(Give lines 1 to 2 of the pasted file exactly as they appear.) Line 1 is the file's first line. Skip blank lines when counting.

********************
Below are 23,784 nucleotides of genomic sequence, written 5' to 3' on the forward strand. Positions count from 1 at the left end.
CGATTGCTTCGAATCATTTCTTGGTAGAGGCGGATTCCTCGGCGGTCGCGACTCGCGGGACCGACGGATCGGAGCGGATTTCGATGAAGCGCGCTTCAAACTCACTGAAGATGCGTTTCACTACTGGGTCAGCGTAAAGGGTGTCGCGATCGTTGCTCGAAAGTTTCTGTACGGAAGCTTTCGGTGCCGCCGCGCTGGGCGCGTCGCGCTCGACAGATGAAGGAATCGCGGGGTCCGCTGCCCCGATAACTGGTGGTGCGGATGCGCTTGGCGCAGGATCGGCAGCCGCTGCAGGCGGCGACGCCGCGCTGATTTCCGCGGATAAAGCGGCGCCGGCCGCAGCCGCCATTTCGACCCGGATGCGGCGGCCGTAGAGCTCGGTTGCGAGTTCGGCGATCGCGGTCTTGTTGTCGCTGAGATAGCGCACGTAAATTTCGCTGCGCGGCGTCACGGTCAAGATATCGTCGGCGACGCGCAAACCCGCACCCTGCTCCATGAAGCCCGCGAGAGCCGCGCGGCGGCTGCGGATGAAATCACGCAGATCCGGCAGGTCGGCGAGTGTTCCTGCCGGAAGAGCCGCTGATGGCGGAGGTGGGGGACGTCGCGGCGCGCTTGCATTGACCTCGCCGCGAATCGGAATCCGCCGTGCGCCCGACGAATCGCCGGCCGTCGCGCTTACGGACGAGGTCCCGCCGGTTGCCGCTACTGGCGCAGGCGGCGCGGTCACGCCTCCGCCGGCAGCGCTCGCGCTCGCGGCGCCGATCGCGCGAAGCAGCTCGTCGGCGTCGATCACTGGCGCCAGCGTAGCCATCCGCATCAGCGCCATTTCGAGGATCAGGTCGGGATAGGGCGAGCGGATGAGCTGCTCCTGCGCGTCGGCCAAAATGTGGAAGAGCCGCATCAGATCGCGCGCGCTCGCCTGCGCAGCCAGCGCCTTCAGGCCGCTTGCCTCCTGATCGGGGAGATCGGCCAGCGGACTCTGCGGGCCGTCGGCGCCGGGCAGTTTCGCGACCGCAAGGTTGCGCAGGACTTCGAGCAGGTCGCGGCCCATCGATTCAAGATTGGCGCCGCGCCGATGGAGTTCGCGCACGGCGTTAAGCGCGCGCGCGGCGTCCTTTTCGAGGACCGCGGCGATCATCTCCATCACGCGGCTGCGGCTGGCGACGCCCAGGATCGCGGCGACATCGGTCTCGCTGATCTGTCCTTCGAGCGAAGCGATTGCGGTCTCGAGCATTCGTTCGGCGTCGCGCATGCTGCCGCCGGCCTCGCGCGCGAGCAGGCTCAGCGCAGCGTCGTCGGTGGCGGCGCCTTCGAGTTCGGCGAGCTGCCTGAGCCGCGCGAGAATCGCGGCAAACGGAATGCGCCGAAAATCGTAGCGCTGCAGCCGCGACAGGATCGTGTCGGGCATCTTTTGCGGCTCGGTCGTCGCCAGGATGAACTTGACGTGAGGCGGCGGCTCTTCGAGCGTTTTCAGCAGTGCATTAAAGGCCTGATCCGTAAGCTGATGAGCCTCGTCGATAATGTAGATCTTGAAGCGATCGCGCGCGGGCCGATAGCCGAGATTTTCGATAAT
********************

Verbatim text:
Below are 23,784 nucleotides of genomic sequence, written 5' to 3' on the forward strand. Positions count from 1 at the left end.
CGATTGCTTCGAATCATTTCTTGGTAGAGGCGGATTCCTCGGCGGTCGCGACTCGCGGGACCGACGGATCGGAGCGGATTTCGATGAAGCGCGCTTCAAACTCACTGAAGATGCGTTTCACTACTGGGTCAGCGTAAAGGGTGTCGCGATCGTTGCTCGAAAGTTTCTGTACGGAAGCTTTCGGTGCCGCCGCGCTGGGCGCGTCGCGCTCGACAGATGAAGGAATCGCGGGGTCCGCTGCCCCGATAACTGGTGGTGCGGATGCGCTTGGCGCAGGATCGGCAGCCGCTGCAGGCGGCGACGCCGCGCTGATTTCCGCGGATAAAGCGGCGCCGGCCGCAGCCGCCATTTCGACCCGGATGCGGCGGCCGTAGAGCTCGGTTGCGAGTTCGGCGATCGCGGTCTTGTTGTCGCTGAGATAGCGCACGTAAATTTCGCTGCGCGGCGTCACGGTCAAGATATCGTCGGCGACGCGCAAACCCGCACCCTGCTCCATGAAGCCCGCGAGAGCCGCGCGGCGGCTGCGGATGAAATCACGCAGATCCGGCAGGTCGGCGAGTGTTCCTGCCGGAAGAGCCGCTGATGGCGGAGGTGGGGGACGTCGCGGCGCGCTTGCATTGACCTCGCCGCGAATCGGAATCCGCCGTGCGCCCGACGAATCGCCGGCCGTCGCGCTTACGGACGAGGTCCCGCCGGTTGCCGCTACTGGCGCAGGCGGCGCGGTCACGCCTCCGCCGGCAGCGCTCGCGCTCGCGGCGCCGATCGCGCGAAGCAGCTCGTCGGCGTCGATCACTGGCGCCAGCGTAGCCATCCGCATCAGCGCCATTTCGAGGATCAGGTCGGGATAGGGCGAGCGGATGAGCTGCTCCTGCGCGTCGGCCAAAATGTGGAAGAGCCGCATCAGATCGCGCGCGCTCGCCTGCGCAGCCAGCGCCTTCAGGCCGCTTGCCTCCTGATCGGGGAGATCGGCCAGCGGACTCTGCGGGCCGTCGGCGCCGGGCAGTTTCGCGACCGCAAGGTTGCGCAGGACTTCGAGCAGGTCGCGGCCCATCGATTCAAGATTGGCGCCGCGCCGATGGAGTTCGCGCACGGCGTTAAGCGCGCGCGCGGCGTCCTTTTCGAGGACCGCGGCGATCATCTCCATCACGCGGCTGCGGCTGGCGACGCCCAGGATCGCGGCGACATCGGTCTCGCTGATCTGTCCTTCGAGCGAAGCGATTGCGGTCTCGAGCATTCGTTCGGCGTCGCGCATGCTGCCGCCGGCCTCGCGCGCGAGCAGGCTCAGCGCAGCGTCGTCGGTGGCGGCGCCTTCGAGTTCGGCGAGCTGCCTGAGCCGCGCGAGAATCGCGGCAAACGGAATGCGCCGAAAATCGTAGCGCTGCAGCCGCGACAGGATCGTGTCGGGCATCTTTTGCGGCTCGGTCGTCGCCAGGATGAACTTGACGTGAGGCGGCGGCTCTTCGAGCGTTTTCAGCAGTGCATTAAAGGCCTGATCCGTAAGCTGATGAGCCTCGTCGATAATGTAGATCTTGAAGCGATCGCGCGCGGGCCGATAGCCGAGATTTTCGATAAT